Starfox 64 incorporated a lot of the newer ideas we created in Starfox 2 but it didn’t, in my view, take the genre a full step forward. Starfox 2 really was a different direction of gameplay.

Here’s the full list of games that’ll be in the SNES Classic Edition:

  • Contra III: The Alien Wars
  • Donkey Kong Country
  • EarthBound
  • Final Fantasy III
  • F-ZERO
  • Kirby Super Star
  • Kirby’s Dream Course
  • The Legend of Zelda: A Link to the Past
  • Mega Man X
  • Secret of Mana
  • Star Fox
  • Star Fox 2
  • Street Fighter® II Turbo: Hyper Fighting
  • Super Castlevania IV
  • Super Ghouls ’n Ghosts
  • Super Mario Kart
  • Super Mario RPG: Legend of the Seven Stars
  • Super Mario World
  • Super Metroid
  • Super Punch-Out!!
  • Yoshi’s Island

This collection looks great to me, Super Mario RPG is still my favorite RPG, but just as I said when the NES Classic Edition was announced you could buy a Raspberry Pi for $36 today. Load up that Pi with all kinds of emulators and use whatever controllers you want. Which feels even more reasonable when Nintendo plans on ending SNES Classic Edition manufacturing at the end of the year, which will probably make it just as difficult as it was to get an NES Classic Edition when that was discontinued.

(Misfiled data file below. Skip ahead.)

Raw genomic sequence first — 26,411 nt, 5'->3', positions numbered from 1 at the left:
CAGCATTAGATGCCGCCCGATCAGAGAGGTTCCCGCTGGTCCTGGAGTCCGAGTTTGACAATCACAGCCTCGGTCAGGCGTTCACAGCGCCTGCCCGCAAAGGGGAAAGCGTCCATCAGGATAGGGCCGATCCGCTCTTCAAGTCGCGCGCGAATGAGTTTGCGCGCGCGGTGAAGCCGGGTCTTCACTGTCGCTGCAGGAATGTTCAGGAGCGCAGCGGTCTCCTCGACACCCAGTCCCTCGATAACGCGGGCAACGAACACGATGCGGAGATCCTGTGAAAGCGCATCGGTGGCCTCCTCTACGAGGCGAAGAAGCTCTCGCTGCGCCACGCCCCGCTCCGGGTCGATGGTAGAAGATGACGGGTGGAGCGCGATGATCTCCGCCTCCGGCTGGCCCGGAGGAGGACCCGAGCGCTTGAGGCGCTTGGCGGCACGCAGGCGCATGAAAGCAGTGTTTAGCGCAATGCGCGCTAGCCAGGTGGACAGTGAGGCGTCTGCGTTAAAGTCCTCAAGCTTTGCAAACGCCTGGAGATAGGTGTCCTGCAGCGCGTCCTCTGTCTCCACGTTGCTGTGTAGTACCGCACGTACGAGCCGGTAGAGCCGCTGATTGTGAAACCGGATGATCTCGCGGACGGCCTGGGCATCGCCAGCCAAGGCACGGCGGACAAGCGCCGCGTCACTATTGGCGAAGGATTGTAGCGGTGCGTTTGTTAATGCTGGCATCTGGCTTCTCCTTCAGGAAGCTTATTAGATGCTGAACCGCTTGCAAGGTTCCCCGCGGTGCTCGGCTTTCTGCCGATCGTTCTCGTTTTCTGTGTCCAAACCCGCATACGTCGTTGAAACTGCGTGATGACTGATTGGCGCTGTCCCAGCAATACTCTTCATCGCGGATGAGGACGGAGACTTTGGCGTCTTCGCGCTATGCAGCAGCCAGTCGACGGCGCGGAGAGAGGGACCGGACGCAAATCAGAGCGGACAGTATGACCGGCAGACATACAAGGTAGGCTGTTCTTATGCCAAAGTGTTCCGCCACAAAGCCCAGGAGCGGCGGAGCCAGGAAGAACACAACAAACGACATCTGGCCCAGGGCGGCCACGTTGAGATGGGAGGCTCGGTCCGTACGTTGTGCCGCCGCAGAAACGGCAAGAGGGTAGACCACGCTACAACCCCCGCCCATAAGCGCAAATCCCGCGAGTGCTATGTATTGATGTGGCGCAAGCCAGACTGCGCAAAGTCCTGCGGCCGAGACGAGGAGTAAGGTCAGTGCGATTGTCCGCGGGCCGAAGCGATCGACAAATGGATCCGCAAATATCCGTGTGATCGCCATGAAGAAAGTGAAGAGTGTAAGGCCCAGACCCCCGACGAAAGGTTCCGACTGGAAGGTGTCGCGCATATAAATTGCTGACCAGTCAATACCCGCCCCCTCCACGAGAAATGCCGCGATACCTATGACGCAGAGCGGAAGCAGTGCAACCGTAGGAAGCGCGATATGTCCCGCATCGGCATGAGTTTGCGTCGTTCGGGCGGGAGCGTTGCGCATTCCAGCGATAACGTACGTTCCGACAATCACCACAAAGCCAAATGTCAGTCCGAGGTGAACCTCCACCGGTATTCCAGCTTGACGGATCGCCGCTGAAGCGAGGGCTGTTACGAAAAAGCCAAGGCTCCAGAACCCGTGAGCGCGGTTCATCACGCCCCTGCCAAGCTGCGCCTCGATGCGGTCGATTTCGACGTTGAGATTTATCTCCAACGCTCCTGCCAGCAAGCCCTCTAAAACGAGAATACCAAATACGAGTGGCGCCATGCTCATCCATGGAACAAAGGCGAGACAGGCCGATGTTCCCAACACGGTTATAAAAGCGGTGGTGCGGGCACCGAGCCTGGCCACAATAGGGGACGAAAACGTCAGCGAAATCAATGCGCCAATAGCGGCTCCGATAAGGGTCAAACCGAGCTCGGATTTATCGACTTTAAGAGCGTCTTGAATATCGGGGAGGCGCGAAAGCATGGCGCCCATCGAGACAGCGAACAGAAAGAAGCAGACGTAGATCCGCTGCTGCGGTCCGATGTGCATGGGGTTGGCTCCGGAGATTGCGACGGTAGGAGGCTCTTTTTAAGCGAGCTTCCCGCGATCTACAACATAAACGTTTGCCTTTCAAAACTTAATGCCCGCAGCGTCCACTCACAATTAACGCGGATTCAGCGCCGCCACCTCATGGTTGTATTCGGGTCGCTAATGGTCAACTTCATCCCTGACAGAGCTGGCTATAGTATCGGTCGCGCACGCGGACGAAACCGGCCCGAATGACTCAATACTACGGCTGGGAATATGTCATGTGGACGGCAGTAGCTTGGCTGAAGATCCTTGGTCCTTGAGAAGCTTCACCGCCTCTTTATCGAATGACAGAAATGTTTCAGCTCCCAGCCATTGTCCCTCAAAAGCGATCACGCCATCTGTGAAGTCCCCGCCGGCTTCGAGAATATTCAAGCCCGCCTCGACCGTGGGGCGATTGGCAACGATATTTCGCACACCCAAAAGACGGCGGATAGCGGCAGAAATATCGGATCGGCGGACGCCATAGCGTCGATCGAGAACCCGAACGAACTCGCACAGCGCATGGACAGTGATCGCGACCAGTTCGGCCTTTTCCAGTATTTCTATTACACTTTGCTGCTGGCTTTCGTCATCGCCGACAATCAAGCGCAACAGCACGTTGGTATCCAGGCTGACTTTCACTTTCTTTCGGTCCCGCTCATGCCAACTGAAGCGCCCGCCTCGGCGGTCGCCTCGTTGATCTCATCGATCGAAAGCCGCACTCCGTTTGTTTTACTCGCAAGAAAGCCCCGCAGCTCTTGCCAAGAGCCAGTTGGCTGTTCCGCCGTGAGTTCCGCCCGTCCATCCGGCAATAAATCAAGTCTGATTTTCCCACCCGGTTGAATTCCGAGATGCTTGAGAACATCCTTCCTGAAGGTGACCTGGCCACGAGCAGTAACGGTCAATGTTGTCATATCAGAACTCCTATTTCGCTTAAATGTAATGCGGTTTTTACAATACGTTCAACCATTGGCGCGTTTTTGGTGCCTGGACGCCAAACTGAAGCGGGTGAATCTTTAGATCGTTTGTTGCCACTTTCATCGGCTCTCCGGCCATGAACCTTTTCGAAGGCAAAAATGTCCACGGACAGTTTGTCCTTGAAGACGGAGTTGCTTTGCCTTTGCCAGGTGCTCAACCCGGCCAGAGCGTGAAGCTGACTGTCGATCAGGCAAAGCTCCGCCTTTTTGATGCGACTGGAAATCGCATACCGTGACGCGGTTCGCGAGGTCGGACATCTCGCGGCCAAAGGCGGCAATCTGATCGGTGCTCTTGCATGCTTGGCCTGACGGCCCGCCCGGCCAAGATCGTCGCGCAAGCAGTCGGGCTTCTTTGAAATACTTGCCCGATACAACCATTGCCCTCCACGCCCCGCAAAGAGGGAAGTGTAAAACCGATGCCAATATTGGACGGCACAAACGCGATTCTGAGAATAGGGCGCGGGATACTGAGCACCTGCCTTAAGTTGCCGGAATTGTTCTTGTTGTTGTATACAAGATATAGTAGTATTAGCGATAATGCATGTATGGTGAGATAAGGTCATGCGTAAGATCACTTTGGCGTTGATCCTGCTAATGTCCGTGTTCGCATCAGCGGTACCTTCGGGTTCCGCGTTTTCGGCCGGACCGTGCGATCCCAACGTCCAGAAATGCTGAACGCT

Metroid: Samus Returns on September 15th

You wouldn’t have been wrong to think that Nintendo doesn’t care much about Metroid when it gets largely ignored by Nintendo, until today. Nintendo has a fresh team developing a new game in the Metroid Prime series and this 3DS remake of the Game Boy’s Metroid II: Return of Samus due on September 15th.

Very surprising to see Nintendo’s commitment to the 3DS platform continue. Here’s a longer video with Nintendo revealing the game on their Treehouse stream, interviewing the developers, and showing off about 40 minutes of gameplay:

Nintendo Spotlight: E3 2017 Notes

Nintendo is here to finally tell us the backstory about Walugi and Wario. Are they really just old versions of Mario and Luigi that got really shitty?

Nevermind, Reggie has been hiding in our apartment to jump out and tell us about games.

Xenoblade Chronicles 2